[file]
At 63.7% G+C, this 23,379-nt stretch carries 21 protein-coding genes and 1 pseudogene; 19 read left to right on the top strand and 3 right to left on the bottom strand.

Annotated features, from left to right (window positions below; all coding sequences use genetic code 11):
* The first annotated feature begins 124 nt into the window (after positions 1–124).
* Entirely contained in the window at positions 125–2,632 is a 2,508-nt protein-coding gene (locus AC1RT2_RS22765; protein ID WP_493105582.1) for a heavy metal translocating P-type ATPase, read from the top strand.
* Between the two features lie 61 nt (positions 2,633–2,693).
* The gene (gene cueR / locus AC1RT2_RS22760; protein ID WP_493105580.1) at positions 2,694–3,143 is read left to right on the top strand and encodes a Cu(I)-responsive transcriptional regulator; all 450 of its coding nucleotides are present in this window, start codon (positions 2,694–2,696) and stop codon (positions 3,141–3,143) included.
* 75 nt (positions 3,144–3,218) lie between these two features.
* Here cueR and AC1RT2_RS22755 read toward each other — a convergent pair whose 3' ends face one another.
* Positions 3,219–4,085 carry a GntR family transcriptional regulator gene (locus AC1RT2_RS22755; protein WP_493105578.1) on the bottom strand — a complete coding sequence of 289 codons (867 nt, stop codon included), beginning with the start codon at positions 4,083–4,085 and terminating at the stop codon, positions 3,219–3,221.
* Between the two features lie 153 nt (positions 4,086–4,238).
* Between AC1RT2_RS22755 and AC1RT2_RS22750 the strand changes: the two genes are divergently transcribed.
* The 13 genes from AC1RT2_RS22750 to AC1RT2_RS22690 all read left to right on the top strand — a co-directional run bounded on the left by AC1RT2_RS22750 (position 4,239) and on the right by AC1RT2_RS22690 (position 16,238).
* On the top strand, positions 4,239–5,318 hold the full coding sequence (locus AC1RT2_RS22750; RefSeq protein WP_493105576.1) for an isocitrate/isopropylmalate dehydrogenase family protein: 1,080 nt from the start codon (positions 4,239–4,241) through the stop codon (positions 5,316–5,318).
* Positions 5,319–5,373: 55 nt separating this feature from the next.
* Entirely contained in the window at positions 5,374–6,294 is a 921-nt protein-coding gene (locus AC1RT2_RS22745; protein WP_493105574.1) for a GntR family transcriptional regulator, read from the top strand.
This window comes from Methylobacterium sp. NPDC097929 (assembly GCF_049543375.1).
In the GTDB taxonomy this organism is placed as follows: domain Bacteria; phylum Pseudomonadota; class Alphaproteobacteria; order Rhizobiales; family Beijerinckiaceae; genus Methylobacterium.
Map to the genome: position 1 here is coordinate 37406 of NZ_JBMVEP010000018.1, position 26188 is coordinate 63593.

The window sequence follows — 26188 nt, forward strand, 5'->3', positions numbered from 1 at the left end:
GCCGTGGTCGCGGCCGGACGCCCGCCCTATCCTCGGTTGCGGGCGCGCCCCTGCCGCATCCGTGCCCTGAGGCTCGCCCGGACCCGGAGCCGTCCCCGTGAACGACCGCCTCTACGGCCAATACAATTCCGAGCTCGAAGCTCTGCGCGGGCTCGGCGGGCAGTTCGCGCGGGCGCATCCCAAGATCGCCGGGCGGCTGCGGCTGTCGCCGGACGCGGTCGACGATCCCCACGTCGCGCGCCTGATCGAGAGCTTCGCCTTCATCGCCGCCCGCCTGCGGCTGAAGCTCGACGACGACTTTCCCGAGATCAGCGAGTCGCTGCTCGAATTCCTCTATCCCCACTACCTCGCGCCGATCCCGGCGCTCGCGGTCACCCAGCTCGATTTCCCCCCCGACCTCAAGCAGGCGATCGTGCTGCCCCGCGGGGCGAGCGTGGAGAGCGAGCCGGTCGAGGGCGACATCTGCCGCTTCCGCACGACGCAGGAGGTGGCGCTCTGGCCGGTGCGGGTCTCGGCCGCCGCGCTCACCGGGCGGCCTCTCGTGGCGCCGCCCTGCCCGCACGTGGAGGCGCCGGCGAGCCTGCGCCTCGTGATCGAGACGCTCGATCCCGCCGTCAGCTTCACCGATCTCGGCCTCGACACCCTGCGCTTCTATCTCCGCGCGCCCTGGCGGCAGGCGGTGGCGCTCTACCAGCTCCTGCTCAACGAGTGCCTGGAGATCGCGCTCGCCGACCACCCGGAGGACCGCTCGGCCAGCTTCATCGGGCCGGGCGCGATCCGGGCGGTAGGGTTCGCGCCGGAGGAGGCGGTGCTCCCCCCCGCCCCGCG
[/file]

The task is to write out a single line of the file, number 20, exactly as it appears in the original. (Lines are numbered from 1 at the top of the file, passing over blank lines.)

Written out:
GCCGTGGTCGCGGCCGGACGCCCGCCCTATCCTCGGTTGCGGGCGCGCCCCTGCCGCATCCGTGCCCTGAGGCTCGCCCGGACCCGGAGCCGTCCCCGTGAACGACCGCCTCTACGGCCAATACAATTCCGAGCTCGAAGCTCTGCGCGGGCTCGGCGGGCAGTTCGCGCGGGCGCATCCCAAGATCGCCGGGCGGCTGCGGCTGTCGCCGGACGCGGTCGACGATCCCCACGTCGCGCGCCTGATCGAGAGCTTCGCCTTCATCGCCGCCCGCCTGCGGCTGAAGCTCGACGACGACTTTCCCGAGATCAGCGAGTCGCTGCTCGAATTCCTCTATCCCCACTACCTCGCGCCGATCCCGGCGCTCGCGGTCACCCAGCTCGATTTCCCCCCCGACCTCAAGCAGGCGATCGTGCTGCCCCGCGGGGCGAGCGTGGAGAGCGAGCCGGTCGAGGGCGACATCTGCCGCTTCCGCACGACGCAGGAGGTGGCGCTCTGGCCGGTGCGGGTCTCGGCCGCCGCGCTCACCGGGCGGCCTCTCGTGGCGCCGCCCTGCCCGCACGTGGAGGCGCCGGCGAGCCTGCGCCTCGTGATCGAGACGCTCGATCCCGCCGTCAGCTTCACCGATCTCGGCCTCGACACCCTGCGCTTCTATCTCCGCGCGCCCTGGCGGCAGGCGGTGGCGCTCTACCAGCTCCTGCTCAACGAGTGCCTGGAGATCGCGCTCGCCGACCACCCGGAGGACCGCTCGGCCAGCTTCATCGGGCCGGGCGCGATCCGGGCGGTAGGGTTCGCGCCGGAGGAGGCGGTGCTCCCCCCCGCCCCGCG